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The Louis XIV ebony, ivory and tortoiseshell cabinet that sold for £65,000 at Simon Chorley.

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The remarkable cabinet on a probably later stand, measuring 5ft 8in (1.74m) wide, dates from the heyday of ebony cabinetmaking in Paris c.1640-60.

The doors depict stories from classical history - those of Marcus Curtius and Gaius Mucius, two young men prepared to give up their own lives in order that Rome should survive.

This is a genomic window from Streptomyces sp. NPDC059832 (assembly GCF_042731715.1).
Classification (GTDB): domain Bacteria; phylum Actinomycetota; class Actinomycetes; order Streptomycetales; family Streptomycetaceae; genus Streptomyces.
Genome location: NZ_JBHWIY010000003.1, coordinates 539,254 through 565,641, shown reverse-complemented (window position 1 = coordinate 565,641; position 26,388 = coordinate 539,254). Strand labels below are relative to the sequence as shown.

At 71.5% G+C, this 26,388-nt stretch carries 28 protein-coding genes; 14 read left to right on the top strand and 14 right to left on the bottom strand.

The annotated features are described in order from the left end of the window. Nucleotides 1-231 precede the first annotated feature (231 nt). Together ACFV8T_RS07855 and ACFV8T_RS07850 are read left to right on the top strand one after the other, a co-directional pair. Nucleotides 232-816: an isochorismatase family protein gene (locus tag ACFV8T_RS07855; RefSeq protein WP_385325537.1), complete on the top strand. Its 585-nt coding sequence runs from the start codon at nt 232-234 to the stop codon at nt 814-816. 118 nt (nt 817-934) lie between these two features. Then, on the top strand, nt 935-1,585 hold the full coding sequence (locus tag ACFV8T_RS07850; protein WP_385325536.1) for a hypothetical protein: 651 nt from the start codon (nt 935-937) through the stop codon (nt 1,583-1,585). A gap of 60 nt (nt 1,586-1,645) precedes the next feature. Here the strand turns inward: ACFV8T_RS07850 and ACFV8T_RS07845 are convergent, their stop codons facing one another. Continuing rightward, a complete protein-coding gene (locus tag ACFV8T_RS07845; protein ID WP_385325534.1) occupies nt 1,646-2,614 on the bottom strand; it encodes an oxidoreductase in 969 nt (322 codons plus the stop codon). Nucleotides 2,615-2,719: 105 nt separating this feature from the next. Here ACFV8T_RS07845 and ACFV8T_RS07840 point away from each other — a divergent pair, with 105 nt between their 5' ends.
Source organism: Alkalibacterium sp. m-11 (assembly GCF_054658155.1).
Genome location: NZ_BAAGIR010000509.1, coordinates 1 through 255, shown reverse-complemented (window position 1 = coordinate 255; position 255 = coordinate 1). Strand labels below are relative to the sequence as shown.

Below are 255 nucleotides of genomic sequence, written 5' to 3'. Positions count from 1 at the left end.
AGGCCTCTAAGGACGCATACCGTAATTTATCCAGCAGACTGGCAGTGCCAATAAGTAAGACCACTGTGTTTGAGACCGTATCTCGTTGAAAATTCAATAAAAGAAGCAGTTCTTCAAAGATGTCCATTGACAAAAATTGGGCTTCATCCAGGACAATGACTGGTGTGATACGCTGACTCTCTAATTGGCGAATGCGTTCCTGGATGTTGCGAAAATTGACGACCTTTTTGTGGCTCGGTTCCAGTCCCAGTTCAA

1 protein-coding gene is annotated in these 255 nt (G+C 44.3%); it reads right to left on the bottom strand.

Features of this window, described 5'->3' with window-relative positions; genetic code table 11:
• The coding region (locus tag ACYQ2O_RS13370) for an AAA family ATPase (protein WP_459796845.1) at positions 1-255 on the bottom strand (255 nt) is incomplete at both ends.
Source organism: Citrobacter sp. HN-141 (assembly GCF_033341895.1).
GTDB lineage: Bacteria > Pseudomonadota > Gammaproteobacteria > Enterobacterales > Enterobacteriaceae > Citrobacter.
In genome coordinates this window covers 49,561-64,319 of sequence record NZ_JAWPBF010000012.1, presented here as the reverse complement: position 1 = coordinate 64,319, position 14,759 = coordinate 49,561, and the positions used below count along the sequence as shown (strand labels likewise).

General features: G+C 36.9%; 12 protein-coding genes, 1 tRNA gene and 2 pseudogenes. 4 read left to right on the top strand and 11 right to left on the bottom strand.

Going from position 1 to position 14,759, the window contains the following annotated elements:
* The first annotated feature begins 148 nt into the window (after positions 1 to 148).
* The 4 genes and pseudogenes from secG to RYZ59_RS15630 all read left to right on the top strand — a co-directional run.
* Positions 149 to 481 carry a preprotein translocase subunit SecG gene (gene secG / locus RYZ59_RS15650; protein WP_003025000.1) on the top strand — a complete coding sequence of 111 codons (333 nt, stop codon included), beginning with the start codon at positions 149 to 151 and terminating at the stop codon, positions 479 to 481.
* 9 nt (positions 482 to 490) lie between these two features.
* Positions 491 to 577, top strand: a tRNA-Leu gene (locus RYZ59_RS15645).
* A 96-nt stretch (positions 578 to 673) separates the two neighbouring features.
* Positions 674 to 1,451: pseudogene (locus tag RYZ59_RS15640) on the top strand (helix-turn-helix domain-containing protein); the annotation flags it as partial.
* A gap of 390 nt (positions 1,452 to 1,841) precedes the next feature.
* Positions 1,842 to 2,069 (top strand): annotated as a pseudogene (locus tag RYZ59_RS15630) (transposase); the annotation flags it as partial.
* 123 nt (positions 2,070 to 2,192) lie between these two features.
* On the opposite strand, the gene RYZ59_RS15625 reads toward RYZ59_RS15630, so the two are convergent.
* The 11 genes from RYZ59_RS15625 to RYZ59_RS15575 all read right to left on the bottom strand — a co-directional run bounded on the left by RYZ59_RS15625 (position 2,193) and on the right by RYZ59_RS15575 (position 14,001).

They open to reveal an inlaid interior 'caisson' with hidden drawers and a miniature 'stage' where treasures could be displayed. It bears comparison with a similar cabinet in the Victoria & Albert Museum attributed to Jean Mace.

The cabinet - that had been kept in damp conditions and required considerable restoration - came for sale at Prinknash Abbey Park from a local family, the heirs of the Hon. Francis Bridgeman of Ennismore Gardens, SW7, in payment of a bad debt from a French client.

It had been at Dowdeswell Manor, Gloucestershire from 1943-1980.

Interest from French and UK trade saw it comfortably surpass its £20,000-25,000 estimate.

By Roland Arkell